Boost your financial health: expert tips from Evan Lucas

6 July 2024

Western-Sydney mum Lauren Borg on set of The Brighter Side
  • Open, honest discussions about finances can help set and achieve goals with confidence. Start conversations in a relaxed setting with open-ended questions
  • Addressing “tunnelling” and “planning fallacy” can improve money management. Use the 50/30/20 rule to balance bills, savings and debt repayment
  • Recognise and resist marketing tactics like “social proof”. Do your own research to make informed buying decisions

Sticking our heads in the sand, ignoring bad habits and falling for social approval can mean we miss out on great savings and investment opportunities. If you identified with one (or all) of the above, read on to see how to rewire your thinking.

Mental hack #1: Conquer the money talk

It can feel so hard to talk about money. But what are we afraid will happen when we open up? “When we compare ourselves with others, we risk feeling loss but there are great gains to be had in discussing finances,” says Lucas. “Talking about it can help us reach our goals by helping us face financial facts with confidence.” According to Lucas, when it comes to having good, honest discussions about money, you’ve got nothing to lose – and everything to gain. Start the conversation in a relaxed setting, like over a meal or coffee, and use open-ended questions to ease into the topic. For example, ask, “What are your thoughts on saving for a big purchase?” This can make the discussion feel less intimidating and more like a shared journey towards financial wellbeing.

Mental hack #2: Beat money habits that set you back

There are two habits many of us have when it comes to money that present opportunities for quick improvement. The first is called “tunnelling”. “It’s when you focus so intently on the problem in front of you that you lose sight of the bigger picture,” Lucas explains. For example, you pay off today’s bills but ignore long-term savings or investments.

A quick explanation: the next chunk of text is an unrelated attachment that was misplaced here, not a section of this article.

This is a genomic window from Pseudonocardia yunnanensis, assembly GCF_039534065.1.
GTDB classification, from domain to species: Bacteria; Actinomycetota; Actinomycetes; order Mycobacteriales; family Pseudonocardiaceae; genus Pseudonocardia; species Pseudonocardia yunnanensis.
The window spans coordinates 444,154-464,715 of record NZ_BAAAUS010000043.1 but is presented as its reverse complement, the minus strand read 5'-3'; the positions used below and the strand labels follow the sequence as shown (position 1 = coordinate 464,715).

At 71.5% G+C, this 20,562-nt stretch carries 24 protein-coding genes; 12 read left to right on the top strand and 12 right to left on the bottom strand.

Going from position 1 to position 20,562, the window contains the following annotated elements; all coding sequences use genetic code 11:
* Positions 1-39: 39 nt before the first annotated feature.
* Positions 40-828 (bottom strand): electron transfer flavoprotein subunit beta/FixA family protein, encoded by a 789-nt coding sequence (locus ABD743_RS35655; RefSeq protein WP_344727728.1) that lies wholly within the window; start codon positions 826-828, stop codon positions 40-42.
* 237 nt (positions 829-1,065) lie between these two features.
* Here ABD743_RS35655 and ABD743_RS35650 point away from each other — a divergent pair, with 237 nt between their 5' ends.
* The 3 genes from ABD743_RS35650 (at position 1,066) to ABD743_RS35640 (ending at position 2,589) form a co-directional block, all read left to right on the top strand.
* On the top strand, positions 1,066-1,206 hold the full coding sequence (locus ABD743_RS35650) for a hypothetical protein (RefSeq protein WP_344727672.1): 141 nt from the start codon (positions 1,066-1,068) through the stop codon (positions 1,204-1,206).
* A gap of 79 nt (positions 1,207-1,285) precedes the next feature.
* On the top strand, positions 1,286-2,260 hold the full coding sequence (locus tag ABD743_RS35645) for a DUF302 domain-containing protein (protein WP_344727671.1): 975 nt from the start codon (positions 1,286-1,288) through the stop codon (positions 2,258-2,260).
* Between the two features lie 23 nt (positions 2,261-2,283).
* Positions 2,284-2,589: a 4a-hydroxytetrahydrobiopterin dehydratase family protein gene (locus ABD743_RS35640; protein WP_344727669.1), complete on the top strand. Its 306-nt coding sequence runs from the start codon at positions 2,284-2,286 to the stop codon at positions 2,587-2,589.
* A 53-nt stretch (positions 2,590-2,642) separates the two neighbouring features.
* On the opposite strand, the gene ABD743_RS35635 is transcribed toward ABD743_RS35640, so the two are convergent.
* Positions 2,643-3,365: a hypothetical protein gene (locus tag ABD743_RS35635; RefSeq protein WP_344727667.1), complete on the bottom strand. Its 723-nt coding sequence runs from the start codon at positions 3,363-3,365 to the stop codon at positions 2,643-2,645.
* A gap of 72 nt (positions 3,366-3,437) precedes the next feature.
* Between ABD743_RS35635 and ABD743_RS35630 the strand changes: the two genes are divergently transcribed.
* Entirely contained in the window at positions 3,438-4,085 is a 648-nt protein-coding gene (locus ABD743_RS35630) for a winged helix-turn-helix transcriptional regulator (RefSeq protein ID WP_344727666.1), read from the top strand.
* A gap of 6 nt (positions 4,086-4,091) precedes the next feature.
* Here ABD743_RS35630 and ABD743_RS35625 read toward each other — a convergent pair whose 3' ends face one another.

The second is called “planning fallacy”. That’s when we underestimate how much something will cost or how long it will take to pay off. “Kind of like when you thought you could pay off your credit card in just a few months, only to find it took a year,” he says.

The next time you find yourself slipping into one of these modes, “Take a step back and be realistic about your goals and timelines,” he suggests. “Managing money isn’t just about maths – it’s about understanding our minds.” You could aim for a more balanced financial plan by allocating specific percentages of your income to immediate bills, savings and debt repayment. For example, follow the 50/30/20 rule: 50 per cent for necessities, 30 per cent for discretionary spending and 20 per cent for savings and debt. This approach helps ensure you’re addressing both short-term obligations and long-term financial goals, setting yourself up for a brighter financial future.

Video: Mind Over Money: Evan Talks “Social Proof” When it Comes to Spending

Mental hack #3: Resist social pressure when shopping

This may sound familiar: you’re scrolling through an online store for a specific item when a message pops up. It will say something like, “Bernie from Brisbane just bought this item,” or “Three people are looking at this item right now.” This compelling device is called “social proof” and retailers use it to sway our decisions. “It makes us think, ‘If they’re buying it, it must be good,’” says Lucas. “But these are often marketing tactics, not genuine indicators of quality.” Next time you’re shopping for something, don’t give in to what Lucas calls “psychological nudges”. Remember that reviews can be manipulated by providing incentives to the reviewers and celebrities are usually being paid for their endorsements. “Don’t just follow the crowd,” says Lucas. “Do your own research.”

For more money saving tips and support to help you navigate the rising cost of living, visit our Cost of Living Support Hub.

Things you should know

This article provides general information of an educational nature only. It does not have regard to the financial situation or needs of any reader and must not be relied upon as personal financial product advice. The views expressed by contributors are their own and don’t necessarily reflect the views of CBA. As the information has been provided without considering your objectives, financial situation or needs, you should, before acting on this information, consider the relevant Product Disclosure Statement and Terms and Conditions, and whether the product is appropriate to your circumstances. You should also consider whether seeking independent professional legal, tax and financial advice is necessary. Every effort has been taken to ensure the information was correct as at the time of printing but it may be subject to change. No part of the editorial contents may be reproduced or copied in any form without the prior permission and acknowledgement of CBA.